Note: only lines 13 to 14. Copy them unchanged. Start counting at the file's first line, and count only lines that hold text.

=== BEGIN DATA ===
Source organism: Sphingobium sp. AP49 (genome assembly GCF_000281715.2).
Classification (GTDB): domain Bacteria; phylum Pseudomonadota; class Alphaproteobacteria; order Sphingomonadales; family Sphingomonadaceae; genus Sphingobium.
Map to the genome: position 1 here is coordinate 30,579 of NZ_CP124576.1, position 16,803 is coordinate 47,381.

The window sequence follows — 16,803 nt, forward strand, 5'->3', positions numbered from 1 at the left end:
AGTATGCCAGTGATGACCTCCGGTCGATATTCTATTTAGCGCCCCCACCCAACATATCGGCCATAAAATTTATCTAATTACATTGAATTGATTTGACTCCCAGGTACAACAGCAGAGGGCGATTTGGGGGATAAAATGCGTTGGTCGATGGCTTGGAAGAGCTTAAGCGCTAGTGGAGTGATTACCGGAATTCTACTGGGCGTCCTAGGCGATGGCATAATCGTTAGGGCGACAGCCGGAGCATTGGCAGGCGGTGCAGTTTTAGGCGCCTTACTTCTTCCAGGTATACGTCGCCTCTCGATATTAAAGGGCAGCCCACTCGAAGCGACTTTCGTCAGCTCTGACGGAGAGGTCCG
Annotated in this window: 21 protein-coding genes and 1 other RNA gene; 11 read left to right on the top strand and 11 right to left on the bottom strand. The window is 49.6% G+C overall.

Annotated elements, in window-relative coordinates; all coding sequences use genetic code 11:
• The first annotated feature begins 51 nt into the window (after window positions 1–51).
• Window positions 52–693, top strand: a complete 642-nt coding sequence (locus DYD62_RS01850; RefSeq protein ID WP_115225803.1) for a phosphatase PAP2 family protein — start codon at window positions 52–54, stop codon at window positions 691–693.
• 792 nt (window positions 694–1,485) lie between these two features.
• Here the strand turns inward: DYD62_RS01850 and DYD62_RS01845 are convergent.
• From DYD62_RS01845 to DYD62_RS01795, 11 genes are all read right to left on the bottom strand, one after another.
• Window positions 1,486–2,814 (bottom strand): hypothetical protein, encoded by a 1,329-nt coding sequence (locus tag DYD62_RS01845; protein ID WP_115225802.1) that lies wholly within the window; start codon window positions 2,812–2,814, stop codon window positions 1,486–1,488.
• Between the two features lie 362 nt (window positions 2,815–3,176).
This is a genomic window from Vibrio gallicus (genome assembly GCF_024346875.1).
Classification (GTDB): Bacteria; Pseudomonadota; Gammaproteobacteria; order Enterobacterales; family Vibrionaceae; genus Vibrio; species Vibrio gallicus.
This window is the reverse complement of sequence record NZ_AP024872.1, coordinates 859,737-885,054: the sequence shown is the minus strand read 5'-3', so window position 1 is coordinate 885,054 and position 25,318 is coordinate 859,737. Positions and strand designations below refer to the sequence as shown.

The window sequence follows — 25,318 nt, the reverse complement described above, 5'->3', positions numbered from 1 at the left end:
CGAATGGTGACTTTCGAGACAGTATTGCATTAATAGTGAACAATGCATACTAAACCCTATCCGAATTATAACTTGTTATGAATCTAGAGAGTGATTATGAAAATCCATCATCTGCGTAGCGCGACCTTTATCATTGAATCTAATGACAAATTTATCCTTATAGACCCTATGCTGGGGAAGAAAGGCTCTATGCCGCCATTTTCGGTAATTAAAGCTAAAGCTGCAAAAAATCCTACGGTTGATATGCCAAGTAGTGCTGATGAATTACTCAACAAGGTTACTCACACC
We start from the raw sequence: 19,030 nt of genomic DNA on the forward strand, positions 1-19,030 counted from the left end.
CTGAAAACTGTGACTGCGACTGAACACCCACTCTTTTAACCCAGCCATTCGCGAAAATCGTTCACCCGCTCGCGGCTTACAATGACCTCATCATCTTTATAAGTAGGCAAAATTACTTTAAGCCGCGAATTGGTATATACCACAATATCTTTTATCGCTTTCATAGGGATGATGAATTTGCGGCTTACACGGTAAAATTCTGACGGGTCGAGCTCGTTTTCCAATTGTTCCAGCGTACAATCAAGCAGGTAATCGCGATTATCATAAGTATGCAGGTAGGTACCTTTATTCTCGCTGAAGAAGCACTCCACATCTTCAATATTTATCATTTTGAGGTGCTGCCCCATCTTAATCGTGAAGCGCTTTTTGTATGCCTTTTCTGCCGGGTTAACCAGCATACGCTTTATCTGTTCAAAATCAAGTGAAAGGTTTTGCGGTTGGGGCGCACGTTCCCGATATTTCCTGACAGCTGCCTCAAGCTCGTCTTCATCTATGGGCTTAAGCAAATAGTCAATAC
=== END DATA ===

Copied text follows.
• Window positions 1,486–2,814 (bottom strand): hypothetical protein, encoded by a 1,329-nt coding sequence (locus tag DYD62_RS01845; protein ID WP_115225802.1) that lies wholly within the window; start codon window positions 2,812–2,814, stop codon window positions 1,486–1,488.
• Between the two features lie 362 nt (window positions 2,815–3,176).